What a week!

This week has really been the best week that I have had so far in Southern Oregon. The weather has been somewhat cooperating and has made it awesome for weekend activities.

Last weekend I went to Crater Lake National Park. I went with the intent to do two short hikes and enjoy lunch on the rim over looking the lake. I however was not aware that there was going to be over 20 feet of snow covering most of the roads in the park.

Well the best thing you can do in a situation like that is to adapt and to overcome. So naturally in the spirit of fun and adventure, when the park ranger offered up snow shoes to rent, I did a 5 mile snow shoe trek around the rim of Crater Lake. And let me tell you the views were incredible, the sun burn afterwards not so fun.

The next day was Earth Day and there was an event in Ashland, OR that the BLM had a booth and their salmon tent set up at. So I volunteered to help out with it. Having kids come up and play for hours in the costumes, and wait in line to go into the salmon tent to have a story read to them is such a great way to spend the day. It was a super rewarding way to have fun and interact with the local community.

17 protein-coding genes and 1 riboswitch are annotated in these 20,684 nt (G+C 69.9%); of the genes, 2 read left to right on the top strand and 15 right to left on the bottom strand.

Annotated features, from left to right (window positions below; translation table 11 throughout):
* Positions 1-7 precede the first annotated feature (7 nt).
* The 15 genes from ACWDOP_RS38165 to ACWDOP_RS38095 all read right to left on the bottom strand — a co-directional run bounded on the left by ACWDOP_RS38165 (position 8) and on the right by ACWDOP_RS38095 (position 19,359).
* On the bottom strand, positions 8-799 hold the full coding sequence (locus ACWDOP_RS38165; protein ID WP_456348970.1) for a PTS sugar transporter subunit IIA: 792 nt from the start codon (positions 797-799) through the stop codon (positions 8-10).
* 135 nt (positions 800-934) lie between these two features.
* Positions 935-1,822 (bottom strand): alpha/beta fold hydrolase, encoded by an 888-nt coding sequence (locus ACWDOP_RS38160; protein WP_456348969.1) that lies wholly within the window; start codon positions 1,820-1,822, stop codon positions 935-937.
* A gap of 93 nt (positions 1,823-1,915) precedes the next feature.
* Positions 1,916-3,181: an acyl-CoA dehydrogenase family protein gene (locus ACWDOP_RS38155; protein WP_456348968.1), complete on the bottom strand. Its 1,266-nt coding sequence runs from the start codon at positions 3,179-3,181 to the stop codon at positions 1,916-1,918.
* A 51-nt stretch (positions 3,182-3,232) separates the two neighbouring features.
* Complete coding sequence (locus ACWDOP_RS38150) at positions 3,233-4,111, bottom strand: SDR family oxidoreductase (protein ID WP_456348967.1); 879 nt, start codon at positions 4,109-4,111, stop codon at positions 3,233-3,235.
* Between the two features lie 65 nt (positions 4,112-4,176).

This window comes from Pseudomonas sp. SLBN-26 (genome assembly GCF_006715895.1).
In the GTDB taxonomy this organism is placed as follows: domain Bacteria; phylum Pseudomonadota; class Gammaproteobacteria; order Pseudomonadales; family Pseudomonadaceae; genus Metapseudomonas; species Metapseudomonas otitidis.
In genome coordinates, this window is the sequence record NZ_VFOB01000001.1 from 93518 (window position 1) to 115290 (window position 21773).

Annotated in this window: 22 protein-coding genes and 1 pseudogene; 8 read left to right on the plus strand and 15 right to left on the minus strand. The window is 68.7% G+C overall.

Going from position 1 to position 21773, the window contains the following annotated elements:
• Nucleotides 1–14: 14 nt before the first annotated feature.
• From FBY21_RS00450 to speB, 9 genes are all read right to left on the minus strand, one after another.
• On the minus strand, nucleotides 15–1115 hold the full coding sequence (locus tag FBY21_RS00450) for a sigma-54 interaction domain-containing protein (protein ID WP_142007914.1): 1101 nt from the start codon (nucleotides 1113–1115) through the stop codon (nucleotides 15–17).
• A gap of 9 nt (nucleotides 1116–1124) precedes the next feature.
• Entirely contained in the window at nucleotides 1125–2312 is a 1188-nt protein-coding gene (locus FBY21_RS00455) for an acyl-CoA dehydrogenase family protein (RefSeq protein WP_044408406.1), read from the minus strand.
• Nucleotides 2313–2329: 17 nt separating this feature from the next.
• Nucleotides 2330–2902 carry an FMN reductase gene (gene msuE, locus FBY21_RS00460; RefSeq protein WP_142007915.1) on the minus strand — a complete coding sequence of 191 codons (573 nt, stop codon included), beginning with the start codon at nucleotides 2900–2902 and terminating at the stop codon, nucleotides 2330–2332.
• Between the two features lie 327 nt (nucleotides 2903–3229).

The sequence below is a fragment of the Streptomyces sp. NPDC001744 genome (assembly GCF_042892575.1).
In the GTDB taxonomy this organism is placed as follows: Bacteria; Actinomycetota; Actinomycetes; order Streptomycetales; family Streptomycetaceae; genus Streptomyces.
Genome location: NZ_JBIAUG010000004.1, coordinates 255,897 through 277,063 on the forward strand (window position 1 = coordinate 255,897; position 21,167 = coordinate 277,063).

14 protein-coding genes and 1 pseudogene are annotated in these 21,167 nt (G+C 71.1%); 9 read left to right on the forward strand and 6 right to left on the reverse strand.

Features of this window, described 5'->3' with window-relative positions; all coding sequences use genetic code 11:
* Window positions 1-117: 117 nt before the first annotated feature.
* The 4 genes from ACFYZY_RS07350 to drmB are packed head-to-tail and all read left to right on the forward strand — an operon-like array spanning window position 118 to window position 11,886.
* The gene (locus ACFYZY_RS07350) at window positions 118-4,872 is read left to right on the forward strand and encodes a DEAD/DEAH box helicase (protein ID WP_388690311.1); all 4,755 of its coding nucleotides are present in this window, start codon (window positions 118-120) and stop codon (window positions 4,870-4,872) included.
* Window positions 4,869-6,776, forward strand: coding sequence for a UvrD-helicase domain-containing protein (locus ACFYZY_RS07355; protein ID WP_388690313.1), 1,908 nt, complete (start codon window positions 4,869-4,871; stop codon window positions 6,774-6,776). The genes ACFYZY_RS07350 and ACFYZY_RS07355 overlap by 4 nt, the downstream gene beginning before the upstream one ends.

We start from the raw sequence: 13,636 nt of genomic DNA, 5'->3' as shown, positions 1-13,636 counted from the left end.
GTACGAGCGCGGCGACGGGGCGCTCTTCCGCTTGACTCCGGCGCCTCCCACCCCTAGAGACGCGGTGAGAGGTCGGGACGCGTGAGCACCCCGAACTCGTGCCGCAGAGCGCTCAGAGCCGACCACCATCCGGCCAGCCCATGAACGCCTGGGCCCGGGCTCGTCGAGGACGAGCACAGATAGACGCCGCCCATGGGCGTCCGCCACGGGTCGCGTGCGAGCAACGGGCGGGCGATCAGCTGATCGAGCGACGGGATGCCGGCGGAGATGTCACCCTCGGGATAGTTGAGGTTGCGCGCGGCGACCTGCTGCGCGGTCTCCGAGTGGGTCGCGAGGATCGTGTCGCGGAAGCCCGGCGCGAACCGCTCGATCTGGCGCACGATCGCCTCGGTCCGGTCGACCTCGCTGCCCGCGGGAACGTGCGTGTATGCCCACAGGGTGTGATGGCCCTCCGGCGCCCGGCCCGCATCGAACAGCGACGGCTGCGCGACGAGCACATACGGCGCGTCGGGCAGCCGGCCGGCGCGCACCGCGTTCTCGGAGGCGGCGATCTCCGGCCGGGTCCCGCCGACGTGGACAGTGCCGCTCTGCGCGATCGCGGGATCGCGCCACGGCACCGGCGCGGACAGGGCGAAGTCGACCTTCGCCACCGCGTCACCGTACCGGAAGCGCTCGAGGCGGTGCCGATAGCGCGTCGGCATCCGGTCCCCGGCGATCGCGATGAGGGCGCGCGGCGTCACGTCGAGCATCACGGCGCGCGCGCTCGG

Then this week allowed me to have a pretty incredible random experience………….. I got to meet elephants. That’s right. Elephants. I got to feed elephants. I got to pet elephants. I got to shake trunks with elephants. It was the most incredible chance encounter ever.

I had to cross private land in order to reach a rare plant survey plot that I needed to get done that day. So I called up the resident and he was more than happy to let me come and park my car and walk across his land to get there. When I arrive at his property, he tells me he runs an exotic animal farm so not to be alarmed if I heard any elephants. And naturally I was very confused and I’m pretty sure my mouth dropped to the floor. He laughed and invited me to meet his two elephants. Honestly what amazing creatures to have in your backyard.